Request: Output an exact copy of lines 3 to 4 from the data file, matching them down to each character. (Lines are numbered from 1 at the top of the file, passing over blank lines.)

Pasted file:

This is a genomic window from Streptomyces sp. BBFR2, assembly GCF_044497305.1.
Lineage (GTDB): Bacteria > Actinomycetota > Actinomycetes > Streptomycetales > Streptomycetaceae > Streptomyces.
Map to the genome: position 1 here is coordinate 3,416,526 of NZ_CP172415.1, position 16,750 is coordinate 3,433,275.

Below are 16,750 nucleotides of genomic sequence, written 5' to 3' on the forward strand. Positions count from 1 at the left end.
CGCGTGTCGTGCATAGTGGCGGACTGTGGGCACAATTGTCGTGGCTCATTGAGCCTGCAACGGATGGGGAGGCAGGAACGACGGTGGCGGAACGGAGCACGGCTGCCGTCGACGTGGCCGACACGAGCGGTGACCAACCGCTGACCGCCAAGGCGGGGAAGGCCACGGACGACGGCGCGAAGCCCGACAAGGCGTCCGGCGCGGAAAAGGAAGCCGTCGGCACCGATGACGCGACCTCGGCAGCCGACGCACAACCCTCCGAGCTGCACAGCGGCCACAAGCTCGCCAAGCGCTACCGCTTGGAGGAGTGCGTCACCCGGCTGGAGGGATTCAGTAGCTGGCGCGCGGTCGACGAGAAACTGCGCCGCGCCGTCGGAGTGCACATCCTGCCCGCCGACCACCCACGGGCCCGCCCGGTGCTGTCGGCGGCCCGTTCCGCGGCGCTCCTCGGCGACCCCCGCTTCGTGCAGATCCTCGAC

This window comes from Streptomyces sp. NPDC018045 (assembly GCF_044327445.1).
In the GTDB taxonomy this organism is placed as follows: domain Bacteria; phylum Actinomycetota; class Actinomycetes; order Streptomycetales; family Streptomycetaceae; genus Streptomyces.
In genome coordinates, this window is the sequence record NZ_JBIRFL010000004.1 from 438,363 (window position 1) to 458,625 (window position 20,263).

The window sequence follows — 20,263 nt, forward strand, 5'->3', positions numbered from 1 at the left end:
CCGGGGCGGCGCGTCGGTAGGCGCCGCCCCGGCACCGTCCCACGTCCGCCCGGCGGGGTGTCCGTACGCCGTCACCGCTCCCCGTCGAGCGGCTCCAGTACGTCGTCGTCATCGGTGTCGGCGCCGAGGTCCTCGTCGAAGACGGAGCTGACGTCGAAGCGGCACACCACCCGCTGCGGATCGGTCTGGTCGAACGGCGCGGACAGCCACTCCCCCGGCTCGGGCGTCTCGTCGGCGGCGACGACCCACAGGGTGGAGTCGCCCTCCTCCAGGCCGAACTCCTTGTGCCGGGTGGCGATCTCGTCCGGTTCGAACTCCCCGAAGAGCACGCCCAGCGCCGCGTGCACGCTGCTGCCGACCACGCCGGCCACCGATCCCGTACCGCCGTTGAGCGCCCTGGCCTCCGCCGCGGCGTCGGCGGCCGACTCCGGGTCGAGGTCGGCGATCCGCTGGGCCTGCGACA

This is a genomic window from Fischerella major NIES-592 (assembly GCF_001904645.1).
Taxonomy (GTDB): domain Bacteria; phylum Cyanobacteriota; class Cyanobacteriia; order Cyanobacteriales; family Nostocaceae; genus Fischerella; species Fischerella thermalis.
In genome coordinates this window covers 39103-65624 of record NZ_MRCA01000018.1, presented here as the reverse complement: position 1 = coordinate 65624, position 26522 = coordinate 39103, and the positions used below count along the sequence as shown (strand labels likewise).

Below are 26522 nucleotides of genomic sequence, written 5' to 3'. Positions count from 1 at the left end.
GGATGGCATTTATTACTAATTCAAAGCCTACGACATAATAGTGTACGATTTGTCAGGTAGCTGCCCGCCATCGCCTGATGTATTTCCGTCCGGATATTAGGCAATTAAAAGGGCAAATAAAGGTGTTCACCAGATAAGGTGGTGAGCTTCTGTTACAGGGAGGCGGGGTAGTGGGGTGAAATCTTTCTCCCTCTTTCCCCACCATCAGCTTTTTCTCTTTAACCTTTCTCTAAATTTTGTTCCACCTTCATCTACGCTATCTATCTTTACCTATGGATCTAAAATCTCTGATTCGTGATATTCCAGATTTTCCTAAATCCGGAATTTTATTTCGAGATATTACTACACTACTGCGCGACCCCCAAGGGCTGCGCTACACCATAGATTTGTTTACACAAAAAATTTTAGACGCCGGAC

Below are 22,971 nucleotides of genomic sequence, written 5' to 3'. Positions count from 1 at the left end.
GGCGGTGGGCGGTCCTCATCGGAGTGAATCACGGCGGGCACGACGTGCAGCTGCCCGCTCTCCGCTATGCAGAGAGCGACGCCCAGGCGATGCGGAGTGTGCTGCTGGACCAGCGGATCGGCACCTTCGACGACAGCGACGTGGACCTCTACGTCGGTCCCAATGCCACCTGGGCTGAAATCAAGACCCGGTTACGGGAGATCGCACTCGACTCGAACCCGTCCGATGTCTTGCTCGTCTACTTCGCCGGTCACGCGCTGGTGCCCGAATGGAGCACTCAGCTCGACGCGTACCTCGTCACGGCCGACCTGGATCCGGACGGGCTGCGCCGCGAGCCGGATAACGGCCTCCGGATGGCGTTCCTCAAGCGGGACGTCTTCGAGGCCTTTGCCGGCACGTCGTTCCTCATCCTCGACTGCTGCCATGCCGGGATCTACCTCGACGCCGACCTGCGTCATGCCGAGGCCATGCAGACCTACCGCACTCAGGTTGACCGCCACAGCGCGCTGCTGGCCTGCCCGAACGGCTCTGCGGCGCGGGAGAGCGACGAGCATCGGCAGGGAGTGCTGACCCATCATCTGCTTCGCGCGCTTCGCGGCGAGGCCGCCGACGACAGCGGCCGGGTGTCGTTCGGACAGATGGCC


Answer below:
Map to the genome: position 1 here is coordinate 3,416,526 of NZ_CP172415.1, position 16,750 is coordinate 3,433,275.

Below are 16,750 nucleotides of genomic sequence, written 5' to 3' on the forward strand. Positions count from 1 at the left end.